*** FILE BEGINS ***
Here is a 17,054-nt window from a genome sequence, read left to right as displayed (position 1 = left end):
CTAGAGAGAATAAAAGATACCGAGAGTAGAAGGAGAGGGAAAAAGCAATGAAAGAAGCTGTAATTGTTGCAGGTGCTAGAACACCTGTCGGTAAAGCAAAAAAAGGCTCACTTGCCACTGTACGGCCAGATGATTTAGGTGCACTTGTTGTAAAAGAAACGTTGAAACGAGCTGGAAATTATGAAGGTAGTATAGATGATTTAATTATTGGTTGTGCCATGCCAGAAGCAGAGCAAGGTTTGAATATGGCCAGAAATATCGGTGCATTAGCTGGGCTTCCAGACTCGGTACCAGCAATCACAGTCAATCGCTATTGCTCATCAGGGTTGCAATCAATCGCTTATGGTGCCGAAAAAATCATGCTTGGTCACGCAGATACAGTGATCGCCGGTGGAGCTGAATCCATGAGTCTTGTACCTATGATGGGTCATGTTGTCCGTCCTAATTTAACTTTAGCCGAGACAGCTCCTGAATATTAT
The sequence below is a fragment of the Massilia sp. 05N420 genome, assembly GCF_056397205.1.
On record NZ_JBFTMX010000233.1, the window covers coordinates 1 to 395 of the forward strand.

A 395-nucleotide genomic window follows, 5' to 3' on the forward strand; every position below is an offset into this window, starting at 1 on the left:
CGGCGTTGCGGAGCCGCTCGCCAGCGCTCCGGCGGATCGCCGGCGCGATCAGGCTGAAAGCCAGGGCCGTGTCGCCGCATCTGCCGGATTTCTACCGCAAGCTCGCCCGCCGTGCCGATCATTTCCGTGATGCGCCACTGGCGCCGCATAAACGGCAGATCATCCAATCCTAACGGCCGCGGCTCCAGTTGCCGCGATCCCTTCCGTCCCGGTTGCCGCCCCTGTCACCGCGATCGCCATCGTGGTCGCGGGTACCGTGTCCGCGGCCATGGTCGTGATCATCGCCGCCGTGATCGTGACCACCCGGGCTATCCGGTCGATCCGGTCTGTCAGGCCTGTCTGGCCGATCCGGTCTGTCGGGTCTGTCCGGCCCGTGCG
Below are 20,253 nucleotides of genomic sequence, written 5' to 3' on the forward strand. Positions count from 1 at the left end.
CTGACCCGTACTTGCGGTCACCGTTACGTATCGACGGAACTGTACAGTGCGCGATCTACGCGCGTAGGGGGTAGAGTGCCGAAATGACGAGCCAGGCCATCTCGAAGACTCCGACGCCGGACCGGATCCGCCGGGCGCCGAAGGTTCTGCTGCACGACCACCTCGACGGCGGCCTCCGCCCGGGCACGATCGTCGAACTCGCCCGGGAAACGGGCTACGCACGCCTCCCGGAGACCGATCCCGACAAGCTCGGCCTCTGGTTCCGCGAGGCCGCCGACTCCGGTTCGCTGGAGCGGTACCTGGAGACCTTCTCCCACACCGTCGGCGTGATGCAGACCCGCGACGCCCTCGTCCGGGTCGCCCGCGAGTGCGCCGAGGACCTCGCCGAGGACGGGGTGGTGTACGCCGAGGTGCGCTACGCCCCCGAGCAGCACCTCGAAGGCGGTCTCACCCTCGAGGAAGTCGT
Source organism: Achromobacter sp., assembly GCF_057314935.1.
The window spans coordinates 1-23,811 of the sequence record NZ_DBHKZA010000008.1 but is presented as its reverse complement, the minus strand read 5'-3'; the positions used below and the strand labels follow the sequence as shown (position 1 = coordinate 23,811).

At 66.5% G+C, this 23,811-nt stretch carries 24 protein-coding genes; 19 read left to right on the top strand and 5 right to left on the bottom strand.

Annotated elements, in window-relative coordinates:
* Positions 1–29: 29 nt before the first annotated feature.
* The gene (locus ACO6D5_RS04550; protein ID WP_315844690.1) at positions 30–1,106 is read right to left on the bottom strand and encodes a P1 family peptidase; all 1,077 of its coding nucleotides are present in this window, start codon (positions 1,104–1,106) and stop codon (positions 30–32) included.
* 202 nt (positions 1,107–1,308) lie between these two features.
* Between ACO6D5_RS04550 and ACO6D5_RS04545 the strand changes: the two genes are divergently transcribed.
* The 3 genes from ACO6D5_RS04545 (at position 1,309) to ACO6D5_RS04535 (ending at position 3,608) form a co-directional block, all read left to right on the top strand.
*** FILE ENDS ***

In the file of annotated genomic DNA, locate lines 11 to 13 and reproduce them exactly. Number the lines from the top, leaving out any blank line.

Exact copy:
At 66.5% G+C, this 23,811-nt stretch carries 24 protein-coding genes; 19 read left to right on the top strand and 5 right to left on the bottom strand.

Annotated elements, in window-relative coordinates:
* Positions 1–29: 29 nt before the first annotated feature.